Toolkit for Knee and Hip Replacement Patients

The Stop the Clot® Toolkit for Knee and Hip Replacement Patients aims to educate patients about the blood clot risks associated with these surgeries and empower them to take preventive measures. Knee or hip surgery is recognized as a significant risk factor for developing blood clots. 

Download your Hip & Knee Surgery Toolkit today. 

Joint Replacement Surgery and Blood Clot Facts

  • Major surgery, such as joint replacement, can disrupt normal blood flow, leading to the formation of blood clots. These clots can result in the following medical conditions: 
  • Deep vein thrombosis (DVT): Occurs when a blood clot forms in deep veins, typically in the lower legs or groin.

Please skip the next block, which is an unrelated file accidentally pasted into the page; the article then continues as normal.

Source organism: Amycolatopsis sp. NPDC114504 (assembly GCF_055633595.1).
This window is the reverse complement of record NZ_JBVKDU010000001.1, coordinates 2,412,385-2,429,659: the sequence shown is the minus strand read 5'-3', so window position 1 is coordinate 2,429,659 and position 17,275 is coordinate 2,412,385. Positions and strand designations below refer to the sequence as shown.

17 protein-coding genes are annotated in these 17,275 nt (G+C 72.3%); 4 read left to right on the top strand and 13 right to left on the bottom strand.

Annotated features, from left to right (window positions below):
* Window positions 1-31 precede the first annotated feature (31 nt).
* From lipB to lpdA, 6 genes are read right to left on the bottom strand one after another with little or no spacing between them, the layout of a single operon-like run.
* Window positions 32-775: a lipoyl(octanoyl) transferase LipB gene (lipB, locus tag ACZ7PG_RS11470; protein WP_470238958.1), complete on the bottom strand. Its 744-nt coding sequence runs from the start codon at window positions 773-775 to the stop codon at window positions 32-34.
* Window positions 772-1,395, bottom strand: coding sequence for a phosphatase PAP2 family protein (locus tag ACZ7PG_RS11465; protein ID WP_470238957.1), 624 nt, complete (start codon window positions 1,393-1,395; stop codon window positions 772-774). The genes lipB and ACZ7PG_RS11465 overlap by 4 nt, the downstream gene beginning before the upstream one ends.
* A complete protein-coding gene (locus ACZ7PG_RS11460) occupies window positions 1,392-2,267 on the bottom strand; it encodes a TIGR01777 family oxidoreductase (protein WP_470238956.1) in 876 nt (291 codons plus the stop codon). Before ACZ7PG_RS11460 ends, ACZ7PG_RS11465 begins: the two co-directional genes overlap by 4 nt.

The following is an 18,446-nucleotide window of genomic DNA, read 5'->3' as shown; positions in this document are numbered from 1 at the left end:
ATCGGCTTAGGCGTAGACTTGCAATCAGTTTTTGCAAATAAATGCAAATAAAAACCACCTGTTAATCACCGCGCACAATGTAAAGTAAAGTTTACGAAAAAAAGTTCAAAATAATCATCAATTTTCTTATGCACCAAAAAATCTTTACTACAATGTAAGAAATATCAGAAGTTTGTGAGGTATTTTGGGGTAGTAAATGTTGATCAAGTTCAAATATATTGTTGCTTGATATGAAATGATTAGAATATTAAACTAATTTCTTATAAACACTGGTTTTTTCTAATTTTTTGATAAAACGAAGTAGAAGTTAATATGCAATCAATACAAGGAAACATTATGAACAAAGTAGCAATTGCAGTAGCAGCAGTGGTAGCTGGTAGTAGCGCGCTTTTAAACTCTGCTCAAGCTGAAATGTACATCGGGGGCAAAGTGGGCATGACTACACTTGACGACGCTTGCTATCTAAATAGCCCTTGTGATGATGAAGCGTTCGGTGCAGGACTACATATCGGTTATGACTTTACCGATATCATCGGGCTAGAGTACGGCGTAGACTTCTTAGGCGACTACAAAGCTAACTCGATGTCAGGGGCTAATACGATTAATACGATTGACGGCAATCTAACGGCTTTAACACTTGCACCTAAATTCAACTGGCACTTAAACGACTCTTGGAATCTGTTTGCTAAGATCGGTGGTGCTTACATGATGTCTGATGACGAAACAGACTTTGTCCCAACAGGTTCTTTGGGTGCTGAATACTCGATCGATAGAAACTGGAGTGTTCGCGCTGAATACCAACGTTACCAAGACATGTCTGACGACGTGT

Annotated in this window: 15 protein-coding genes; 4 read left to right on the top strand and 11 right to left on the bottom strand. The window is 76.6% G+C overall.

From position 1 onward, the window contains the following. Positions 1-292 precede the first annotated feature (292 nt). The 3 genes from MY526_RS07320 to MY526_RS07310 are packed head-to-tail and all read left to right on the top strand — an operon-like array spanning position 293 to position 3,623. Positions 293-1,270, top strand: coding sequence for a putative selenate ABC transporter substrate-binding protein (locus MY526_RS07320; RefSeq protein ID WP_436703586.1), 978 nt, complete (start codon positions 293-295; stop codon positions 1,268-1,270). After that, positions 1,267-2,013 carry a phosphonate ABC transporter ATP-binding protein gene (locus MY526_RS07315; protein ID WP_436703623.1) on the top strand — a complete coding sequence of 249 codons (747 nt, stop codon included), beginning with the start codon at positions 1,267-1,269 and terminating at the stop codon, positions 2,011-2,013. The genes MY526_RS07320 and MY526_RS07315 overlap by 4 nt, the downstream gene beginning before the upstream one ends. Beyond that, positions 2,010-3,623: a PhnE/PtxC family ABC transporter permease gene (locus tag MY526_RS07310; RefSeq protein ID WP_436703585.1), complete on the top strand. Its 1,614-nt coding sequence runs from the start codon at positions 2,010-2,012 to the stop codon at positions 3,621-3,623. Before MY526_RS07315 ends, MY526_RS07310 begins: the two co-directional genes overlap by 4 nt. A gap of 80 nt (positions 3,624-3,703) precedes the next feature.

• Pulmonary embolism (PE): Happens when a blood clot breaks loose and travels to the lungs, potentially blocking blood flow. PEs can be fatal. DVT is a well-recognized major risk for patients undergoing hip or knee replacement surgery. 
  • DVT and PE are frequently under-diagnosed but can be prevented and treated effectively if detected early. 
  • Without preventive treatment, up to 80 percent of orthopedic surgical patients may develop DVT, with 10 to 20 percent developing PE. 
  • Even with proper prevention measures, approximately 3 percent of orthopedic surgical patients may still develop DVT, and 1.5 percent may develop PE. 

The Impact of DVT and PE